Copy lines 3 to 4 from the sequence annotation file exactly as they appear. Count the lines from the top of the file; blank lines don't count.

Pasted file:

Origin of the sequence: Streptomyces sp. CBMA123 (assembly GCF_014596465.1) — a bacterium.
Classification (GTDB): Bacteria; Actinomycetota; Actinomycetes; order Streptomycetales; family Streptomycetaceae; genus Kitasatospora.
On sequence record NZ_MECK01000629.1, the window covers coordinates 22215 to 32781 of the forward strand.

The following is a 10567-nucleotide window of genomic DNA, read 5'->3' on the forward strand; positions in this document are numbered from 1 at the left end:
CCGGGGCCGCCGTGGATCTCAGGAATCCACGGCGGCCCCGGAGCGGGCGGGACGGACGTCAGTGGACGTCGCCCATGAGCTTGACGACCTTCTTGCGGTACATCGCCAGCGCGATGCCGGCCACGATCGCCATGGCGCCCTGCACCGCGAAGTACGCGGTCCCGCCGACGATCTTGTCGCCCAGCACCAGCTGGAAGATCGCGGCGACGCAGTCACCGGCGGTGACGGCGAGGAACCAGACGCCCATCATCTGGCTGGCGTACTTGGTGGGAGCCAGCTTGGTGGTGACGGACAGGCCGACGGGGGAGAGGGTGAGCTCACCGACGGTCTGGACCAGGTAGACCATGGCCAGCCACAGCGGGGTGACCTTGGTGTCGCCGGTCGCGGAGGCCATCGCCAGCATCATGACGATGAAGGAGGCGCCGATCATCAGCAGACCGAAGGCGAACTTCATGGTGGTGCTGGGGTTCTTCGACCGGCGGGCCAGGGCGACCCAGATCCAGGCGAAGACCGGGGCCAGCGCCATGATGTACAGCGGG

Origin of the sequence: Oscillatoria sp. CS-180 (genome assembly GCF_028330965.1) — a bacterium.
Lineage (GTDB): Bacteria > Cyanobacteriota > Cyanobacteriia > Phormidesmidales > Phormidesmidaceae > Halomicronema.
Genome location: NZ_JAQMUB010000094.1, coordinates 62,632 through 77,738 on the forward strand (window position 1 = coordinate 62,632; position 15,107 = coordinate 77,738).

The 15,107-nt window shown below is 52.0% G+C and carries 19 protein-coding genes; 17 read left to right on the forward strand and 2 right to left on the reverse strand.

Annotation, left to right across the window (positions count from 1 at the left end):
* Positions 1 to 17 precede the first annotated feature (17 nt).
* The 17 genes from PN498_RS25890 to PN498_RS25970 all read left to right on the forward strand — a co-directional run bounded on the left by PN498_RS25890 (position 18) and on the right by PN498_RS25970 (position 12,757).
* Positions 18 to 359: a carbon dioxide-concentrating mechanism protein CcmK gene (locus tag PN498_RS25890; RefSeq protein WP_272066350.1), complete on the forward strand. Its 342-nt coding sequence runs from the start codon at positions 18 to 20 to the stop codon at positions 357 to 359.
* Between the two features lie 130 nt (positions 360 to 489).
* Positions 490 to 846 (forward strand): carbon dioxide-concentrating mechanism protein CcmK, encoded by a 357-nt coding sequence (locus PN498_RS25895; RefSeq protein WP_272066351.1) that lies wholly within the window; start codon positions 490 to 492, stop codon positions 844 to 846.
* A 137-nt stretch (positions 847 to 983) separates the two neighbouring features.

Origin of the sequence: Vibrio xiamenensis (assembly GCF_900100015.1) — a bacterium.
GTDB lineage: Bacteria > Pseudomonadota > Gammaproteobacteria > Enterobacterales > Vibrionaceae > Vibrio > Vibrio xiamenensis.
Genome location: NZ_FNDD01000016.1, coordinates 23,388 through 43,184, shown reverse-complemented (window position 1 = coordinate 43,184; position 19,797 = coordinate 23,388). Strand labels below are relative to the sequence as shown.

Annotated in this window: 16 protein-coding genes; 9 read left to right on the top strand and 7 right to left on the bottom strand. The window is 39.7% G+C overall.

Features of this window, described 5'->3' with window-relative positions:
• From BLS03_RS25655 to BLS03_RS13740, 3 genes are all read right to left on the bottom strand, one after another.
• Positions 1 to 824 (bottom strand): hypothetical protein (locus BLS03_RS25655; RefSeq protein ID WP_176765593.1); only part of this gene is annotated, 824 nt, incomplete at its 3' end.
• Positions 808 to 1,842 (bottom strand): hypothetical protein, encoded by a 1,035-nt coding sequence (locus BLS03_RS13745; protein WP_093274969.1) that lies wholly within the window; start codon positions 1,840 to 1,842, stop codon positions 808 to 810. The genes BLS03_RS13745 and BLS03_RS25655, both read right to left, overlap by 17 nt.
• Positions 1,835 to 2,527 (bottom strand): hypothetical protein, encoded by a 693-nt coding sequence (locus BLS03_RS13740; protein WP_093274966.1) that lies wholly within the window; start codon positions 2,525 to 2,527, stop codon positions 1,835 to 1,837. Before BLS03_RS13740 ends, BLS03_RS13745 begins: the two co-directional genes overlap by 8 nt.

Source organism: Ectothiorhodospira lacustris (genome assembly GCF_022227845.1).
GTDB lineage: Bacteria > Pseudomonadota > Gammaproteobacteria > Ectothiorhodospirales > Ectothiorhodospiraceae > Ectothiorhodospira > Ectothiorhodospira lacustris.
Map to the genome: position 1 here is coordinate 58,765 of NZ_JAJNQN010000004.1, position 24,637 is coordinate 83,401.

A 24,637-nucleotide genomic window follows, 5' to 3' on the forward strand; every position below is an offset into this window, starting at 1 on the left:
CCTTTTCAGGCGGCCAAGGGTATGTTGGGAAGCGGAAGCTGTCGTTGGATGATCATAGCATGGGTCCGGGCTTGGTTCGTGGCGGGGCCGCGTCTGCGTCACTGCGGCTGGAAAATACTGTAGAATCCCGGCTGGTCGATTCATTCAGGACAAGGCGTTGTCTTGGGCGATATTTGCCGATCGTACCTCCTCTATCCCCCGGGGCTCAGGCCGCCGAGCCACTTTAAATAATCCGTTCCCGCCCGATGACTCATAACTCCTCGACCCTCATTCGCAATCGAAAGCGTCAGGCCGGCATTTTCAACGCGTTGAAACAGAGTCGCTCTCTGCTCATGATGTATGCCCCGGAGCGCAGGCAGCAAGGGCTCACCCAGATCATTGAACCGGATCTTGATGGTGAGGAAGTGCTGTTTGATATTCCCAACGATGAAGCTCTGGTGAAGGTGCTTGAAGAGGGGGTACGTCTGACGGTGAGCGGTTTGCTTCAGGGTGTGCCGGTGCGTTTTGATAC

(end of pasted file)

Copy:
On sequence record NZ_MECK01000629.1, the window covers coordinates 22215 to 32781 of the forward strand.

The following is a 10567-nucleotide window of genomic DNA, read 5'->3' on the forward strand; positions in this document are numbered from 1 at the left end: